It’s official: House Republicans are campaigning on a pledge to increase the federal budget deficit. It was just 10 months ago that they enacted a package of ostensibly temporary tax cuts that is projected to increase deficits by roughly $2 trillion over the next decade. This week, they offered a series of proposals dubbed “Tax Reform 2.0” to expand upon and make permanent the first tax cut’s expiring provisions. Although the package is unlikely to become law in this Congress, this legislation sends a clear message to voters about the GOP’s main objective if they retain control after the midterm elections: more deficit-financed tax cuts.
The Joint Committee on Taxation estimates that the new tax cut package will add another $657 billion to budget deficits between 2019-2028. This score, however, understates the true cost of the legislation because of the time period analyzed. The original tax cuts are largely in place through 2025, so most of the new package’s costs don’t begin to materialize until 2026. The upshot is that although the $657 billion is technically a 10-year cost estimate, 96 percent of that cost is concentrated in just the last three years.
What would the true cost of “Tax Reform 2.0” be? The Tax Policy Center estimates it could cost nearly $4 trillion over the next 20 years – and that’s on top of the $2 trillion cost of the original tax-cut law. Over half of these additional tax cuts would go to benefit the richest tenth of Americans. The tax cut isn’t just larger for wealthy Americans in dollars – they would also see their after-tax incomes rise by over two percent, while Americans in the bottom half of the income distribution would only see their incomes rise by less than one percent.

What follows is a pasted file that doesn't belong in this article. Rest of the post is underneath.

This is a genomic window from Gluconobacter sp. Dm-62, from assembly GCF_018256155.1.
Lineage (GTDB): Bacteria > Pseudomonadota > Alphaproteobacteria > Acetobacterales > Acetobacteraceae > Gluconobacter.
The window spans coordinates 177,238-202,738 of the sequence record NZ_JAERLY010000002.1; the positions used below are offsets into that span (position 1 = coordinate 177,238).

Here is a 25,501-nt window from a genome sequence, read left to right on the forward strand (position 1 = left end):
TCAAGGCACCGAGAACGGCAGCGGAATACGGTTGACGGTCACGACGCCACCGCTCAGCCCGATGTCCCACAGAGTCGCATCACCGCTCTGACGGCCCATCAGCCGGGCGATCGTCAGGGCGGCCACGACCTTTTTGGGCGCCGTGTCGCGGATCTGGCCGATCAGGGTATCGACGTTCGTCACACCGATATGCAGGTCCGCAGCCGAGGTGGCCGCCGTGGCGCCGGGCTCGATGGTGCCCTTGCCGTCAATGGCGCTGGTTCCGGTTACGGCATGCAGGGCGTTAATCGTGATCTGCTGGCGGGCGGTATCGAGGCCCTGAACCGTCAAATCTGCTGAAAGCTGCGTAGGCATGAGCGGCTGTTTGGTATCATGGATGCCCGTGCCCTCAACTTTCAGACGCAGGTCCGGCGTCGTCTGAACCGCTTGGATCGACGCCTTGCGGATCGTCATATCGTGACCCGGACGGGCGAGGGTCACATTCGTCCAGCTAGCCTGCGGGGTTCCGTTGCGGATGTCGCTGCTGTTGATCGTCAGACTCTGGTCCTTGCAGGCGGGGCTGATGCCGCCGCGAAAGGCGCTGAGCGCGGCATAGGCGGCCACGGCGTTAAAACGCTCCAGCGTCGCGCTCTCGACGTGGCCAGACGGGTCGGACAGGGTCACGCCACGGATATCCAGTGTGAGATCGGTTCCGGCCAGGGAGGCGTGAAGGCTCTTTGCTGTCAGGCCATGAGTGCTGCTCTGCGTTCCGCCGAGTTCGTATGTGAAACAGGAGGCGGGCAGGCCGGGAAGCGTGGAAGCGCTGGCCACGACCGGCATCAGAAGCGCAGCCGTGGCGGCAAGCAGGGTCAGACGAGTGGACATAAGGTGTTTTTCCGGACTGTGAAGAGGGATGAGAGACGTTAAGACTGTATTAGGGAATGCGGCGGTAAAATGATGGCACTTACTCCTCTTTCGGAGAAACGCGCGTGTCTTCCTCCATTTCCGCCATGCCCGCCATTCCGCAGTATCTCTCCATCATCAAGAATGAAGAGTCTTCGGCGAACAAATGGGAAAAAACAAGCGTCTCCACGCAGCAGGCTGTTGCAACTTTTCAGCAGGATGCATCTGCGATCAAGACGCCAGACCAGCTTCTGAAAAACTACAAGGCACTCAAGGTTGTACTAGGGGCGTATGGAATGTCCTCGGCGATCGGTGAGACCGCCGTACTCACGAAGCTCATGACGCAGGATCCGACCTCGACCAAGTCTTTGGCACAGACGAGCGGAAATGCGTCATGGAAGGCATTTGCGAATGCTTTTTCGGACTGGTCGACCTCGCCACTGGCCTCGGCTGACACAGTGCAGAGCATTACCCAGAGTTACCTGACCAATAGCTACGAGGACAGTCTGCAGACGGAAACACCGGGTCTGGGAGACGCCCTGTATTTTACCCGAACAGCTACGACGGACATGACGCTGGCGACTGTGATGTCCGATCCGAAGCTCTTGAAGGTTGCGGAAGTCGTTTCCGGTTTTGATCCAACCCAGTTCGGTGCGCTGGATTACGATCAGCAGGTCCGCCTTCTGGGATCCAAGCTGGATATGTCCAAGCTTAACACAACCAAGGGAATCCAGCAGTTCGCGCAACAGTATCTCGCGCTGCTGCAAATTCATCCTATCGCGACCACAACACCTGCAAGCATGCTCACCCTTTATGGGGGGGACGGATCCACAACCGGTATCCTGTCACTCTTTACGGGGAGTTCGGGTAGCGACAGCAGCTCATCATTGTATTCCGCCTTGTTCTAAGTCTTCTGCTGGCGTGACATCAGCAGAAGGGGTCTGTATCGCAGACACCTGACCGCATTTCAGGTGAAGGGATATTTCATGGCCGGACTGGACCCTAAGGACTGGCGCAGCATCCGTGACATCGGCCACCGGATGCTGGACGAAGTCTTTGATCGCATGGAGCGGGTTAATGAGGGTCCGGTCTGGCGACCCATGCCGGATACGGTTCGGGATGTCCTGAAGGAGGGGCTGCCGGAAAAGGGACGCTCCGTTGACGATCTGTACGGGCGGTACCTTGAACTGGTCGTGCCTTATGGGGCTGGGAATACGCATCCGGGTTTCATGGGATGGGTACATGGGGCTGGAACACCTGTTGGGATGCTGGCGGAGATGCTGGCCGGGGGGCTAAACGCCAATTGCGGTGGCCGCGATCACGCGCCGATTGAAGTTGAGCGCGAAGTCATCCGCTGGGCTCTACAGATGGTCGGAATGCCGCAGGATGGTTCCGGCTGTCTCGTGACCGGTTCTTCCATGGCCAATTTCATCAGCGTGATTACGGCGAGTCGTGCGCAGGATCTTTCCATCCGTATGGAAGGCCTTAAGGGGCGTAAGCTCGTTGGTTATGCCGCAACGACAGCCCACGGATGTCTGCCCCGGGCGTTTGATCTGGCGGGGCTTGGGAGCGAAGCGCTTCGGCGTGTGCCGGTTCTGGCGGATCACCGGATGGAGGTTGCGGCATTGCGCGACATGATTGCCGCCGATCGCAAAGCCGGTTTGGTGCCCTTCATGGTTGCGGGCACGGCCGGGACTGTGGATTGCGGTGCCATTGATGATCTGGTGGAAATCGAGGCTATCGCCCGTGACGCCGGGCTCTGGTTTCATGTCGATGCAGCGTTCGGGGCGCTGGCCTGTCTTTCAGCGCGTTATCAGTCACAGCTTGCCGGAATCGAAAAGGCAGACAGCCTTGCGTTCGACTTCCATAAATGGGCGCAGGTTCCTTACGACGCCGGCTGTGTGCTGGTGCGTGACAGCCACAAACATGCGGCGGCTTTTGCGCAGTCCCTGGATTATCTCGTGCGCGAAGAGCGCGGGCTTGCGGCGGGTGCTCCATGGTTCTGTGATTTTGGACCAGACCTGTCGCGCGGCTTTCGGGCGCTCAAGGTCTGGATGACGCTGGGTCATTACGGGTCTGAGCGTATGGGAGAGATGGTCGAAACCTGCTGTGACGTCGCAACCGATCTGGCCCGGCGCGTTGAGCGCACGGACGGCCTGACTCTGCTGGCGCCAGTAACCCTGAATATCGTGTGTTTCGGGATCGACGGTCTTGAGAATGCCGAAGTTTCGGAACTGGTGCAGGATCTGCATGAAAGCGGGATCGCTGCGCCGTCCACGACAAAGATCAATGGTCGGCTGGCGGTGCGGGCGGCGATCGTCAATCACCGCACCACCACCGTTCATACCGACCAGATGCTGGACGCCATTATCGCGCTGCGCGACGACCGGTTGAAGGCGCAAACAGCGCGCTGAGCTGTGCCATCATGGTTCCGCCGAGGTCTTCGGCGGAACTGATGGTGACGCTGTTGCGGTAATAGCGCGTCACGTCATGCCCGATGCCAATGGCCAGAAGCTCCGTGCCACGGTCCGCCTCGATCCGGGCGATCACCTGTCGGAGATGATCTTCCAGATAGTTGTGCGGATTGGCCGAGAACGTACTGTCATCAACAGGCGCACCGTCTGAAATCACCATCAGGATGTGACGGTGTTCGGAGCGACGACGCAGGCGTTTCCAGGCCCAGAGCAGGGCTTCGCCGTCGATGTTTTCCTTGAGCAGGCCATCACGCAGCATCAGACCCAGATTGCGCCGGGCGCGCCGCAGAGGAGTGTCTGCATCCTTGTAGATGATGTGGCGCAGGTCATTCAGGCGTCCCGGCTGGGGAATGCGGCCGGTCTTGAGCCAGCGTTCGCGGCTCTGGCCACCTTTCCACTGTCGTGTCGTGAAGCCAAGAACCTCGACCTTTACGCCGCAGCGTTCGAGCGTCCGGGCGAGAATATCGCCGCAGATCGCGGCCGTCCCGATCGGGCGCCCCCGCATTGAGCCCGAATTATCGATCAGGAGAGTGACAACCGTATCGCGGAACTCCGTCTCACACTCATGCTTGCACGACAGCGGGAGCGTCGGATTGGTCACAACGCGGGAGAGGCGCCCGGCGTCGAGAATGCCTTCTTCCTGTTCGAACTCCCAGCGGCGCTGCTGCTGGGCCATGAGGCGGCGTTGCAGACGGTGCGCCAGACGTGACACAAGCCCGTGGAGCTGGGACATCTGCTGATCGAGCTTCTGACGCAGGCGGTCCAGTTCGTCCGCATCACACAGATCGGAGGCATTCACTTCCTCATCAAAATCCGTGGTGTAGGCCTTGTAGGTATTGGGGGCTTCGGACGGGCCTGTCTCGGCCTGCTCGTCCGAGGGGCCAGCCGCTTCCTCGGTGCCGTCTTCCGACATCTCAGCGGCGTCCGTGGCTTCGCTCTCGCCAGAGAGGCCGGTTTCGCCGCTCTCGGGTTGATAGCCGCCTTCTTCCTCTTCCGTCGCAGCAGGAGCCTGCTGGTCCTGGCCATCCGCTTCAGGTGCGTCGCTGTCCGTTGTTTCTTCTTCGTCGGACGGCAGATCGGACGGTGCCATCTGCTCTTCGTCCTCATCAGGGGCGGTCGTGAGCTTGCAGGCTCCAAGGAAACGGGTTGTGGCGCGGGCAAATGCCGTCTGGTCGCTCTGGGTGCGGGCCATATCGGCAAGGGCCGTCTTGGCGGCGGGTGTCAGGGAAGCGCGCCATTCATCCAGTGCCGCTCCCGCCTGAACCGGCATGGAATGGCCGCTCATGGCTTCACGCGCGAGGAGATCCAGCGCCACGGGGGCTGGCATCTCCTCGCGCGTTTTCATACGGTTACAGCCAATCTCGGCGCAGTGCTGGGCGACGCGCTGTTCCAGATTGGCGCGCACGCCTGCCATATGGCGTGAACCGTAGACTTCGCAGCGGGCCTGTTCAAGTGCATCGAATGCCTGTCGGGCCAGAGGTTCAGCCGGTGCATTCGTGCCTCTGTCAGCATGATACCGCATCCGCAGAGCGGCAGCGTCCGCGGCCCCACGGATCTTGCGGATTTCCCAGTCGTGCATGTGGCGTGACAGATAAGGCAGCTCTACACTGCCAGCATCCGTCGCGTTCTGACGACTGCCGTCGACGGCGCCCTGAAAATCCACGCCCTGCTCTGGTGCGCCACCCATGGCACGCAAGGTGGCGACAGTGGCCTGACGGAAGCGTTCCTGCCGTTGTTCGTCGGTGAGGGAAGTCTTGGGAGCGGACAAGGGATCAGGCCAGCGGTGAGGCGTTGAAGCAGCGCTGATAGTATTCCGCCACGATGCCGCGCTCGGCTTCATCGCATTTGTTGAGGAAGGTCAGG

And how does the GOP plan to pay for the enormous costs of their regressive tax proposals? They don’t. It was recently reported that when former National Economic Council Director Gary Cohn asked President Trump how he would finance the administration’s budget deficits, Trump proposed to “just run the presses — print money.” Congressional Republicans haven’t offered a serious alternative.
As PPI noted earlier this year, a deficit-financed tax cut is really no tax cut at all. Households that received a tax cut of less than $1,610 in 2018 are likely to lose more in the long-run than they will gain from those tax cuts, including most lower- and middle-income households. Perhaps it should be no surprise that these tax cuts are incredibly unpopular among non-Republicans.
When Republicans won their House majority in 2010, they campaigned against deficits and the implicit tax it imposes on future generations. Eight years later, as those same Republicans prepare to lose their majority, they’ve cravenly embraced the very things they were supposedly elected to oppose.
Alisha Gurani contributed to this post.